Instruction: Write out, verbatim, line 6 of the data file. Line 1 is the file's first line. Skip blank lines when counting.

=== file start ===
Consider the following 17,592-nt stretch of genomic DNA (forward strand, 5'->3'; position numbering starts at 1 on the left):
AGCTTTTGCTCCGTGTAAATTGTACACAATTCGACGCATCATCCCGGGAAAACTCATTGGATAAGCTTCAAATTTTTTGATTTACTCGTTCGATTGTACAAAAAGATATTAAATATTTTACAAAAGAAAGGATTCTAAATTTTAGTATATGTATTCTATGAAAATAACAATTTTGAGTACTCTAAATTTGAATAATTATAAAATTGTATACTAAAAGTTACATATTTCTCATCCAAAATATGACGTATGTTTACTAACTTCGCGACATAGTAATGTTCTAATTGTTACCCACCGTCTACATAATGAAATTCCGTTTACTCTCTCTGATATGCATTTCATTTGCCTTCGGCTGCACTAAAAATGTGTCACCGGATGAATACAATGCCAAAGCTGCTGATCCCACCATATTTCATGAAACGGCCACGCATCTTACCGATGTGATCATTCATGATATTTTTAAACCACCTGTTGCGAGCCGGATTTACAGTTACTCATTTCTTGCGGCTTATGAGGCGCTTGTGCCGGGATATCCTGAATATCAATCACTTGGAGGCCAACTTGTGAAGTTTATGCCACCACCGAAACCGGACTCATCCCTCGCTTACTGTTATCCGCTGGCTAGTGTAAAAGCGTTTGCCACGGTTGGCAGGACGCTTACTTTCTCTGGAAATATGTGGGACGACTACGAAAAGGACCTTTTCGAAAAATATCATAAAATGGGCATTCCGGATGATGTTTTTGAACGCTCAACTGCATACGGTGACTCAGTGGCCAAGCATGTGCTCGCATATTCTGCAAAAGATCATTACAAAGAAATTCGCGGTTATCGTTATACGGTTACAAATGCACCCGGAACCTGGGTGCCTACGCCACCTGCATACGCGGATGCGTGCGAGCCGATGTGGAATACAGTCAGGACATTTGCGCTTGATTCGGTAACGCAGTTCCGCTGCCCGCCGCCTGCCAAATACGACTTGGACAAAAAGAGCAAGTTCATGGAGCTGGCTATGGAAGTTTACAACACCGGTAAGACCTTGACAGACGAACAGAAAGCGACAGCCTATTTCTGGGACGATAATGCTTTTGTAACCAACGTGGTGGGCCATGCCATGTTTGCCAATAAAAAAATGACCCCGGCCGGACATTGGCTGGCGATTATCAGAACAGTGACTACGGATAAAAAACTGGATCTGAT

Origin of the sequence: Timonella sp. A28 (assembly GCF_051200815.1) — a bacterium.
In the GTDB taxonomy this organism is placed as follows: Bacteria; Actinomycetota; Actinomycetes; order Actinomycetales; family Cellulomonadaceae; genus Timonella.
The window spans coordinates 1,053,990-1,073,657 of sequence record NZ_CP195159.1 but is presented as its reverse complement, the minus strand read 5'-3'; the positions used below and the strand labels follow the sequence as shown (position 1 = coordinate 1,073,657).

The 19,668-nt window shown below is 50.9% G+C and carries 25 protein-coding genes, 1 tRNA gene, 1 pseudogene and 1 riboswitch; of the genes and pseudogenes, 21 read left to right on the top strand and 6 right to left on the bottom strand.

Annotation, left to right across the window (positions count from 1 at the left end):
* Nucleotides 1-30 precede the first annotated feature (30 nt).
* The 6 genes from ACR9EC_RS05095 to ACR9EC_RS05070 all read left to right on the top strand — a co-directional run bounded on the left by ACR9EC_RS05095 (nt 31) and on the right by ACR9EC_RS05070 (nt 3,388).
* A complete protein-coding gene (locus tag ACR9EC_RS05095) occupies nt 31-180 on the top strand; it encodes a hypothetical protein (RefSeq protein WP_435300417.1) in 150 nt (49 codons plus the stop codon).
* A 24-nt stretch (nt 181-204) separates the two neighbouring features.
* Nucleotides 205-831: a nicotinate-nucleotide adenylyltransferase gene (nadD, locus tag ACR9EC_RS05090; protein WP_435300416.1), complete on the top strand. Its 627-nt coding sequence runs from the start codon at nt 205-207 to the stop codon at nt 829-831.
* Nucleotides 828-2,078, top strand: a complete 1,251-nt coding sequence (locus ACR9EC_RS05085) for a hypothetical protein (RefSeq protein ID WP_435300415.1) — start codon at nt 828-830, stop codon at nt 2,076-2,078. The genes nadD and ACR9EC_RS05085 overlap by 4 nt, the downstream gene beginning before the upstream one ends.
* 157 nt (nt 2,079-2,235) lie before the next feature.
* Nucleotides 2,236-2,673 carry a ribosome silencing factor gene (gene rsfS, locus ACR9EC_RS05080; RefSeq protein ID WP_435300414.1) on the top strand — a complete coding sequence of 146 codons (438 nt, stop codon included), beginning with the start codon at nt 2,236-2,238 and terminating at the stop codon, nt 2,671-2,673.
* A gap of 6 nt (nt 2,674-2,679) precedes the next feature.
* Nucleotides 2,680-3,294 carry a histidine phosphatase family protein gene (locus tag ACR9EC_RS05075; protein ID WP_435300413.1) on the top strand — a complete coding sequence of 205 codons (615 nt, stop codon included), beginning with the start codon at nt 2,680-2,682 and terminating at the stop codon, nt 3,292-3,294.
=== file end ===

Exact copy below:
The 19,668-nt window shown below is 50.9% G+C and carries 25 protein-coding genes, 1 tRNA gene, 1 pseudogene and 1 riboswitch; of the genes and pseudogenes, 21 read left to right on the top strand and 6 right to left on the bottom strand.